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The Department for the Economy (“DfE”) is progressing the Offshore Renewable Energy Action Plan (the “OREAP”), currently in draft format with public consultation closing on 16th March 2023. The OREAP details strategic priorities, objectives and actions intended to be undertaken to allow, if practicable, for the successful implementation of 1GW of offshore wind energy by 2030 in Northern Ireland.
Heralded by the DfE as “Northern Ireland’s most ambitious energy infrastructure plan, supplying enough energy to power one million homes with clean and affordable electricity”, the OREAP focuses on collaboration between various public and private stakeholders with an emphasis placed on the economic and societal benefits associated with offshore renewables and the streamlining of planning, consenting and licencing processes to enable the realisation and prioritisation of offshore renewable projects.
This article examines the key areas of the OREAP and considers its potential impact in the context of Northern Ireland’s pursuit to meet its various climate commitments.
As part the UK’s overarching Net Zero Strategy by 2050, the DfE introduced The Energy Strategy and Energy Strategy Action Plan 2022 (“Energy Strategy”) to assist in laying out NI’s route to a low carbon and sustainable future and under which the 1GW of wind by 2030 target was included. The Climate Change (Northern Ireland) Act 2022 further set the benchmark of 80% clean energy by 2030, an increase from the 70% originally committed to under the Energy Strategy.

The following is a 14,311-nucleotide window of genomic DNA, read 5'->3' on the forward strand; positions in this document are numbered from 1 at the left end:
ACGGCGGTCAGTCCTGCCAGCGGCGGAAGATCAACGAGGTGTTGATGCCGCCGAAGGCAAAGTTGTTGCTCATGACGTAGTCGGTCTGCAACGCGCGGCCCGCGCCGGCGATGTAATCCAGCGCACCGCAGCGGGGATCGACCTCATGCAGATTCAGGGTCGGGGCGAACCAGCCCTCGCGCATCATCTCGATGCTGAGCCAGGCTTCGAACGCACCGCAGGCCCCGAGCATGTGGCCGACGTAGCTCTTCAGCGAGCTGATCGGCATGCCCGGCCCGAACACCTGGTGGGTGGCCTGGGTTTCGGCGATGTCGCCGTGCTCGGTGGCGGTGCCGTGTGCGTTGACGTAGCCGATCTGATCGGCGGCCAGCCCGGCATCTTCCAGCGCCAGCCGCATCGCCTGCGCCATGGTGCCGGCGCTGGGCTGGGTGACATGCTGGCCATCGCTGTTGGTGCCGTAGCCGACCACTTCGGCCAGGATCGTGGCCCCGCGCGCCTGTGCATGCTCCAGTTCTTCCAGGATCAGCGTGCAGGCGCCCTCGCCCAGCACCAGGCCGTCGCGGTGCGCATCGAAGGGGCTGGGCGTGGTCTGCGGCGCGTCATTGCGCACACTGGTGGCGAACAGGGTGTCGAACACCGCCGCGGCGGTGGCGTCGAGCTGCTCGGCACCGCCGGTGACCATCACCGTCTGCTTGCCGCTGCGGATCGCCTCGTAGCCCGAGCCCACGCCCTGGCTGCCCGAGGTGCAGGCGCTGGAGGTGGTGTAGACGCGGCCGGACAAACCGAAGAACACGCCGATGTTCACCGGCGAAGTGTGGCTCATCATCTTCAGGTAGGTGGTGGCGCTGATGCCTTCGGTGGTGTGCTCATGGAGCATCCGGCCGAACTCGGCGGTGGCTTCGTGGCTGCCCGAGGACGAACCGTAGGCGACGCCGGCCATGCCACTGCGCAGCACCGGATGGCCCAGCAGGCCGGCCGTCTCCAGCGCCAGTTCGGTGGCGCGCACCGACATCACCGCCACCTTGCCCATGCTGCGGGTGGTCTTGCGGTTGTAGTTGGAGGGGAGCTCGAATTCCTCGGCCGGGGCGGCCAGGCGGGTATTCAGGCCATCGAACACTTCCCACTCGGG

With these and other various climate commitments in mind, the DfE established the OREAP Steering Group and OREAP Working Groups to identify the main areas of focus to help realise offshore wind development and also to oversee the OREAP’s delivery. The draft OREAP was subsequently published on 22nd December 2022 and a Statement of Intent published on 16th January 2023 between the DfE and The Crown Estate, setting out some of their respective roles and responsibilities and the nature of their collaboration related to offshore renewable development.
It should be noted that the OREAP is still in draft format and the provisions and likely timescales listed are ambitions only, and it is difficult to see how they can be achieved without an early return of a working Executive . It has been developed with a flexible approach in mind, allowing for changes to be made to it as and when required. It is not a definitive confirmation that offshore wind energy projects will be in operation by 2030. It does however set out in some detail the key areas and corresponding actions that will need to be explored if wind energy targets are to be met.
The OREAP has five overriding themes. These are the strategic priorities of the OREAP and under each, there are key objectives and specific actions identified that detail how these strategies will be achieved:
The OREAP takes a sustainable and considered approach to offshore development. Under OREAP, it is intended that the 2012 Strategic Environmental Assessment and Habitats Regulations Assessment of Offshore Renewable Energy in the Northern Ireland Marine Area will be updated. Renewable energy policy is to be continuously reviewed in light of existing marine and environmental policy to ensure that there are no discrepancies or gaps. There will also be a focus on ensuring that the site locations of any future wind projects are in the most sustainable areas and for the benefit of the local community.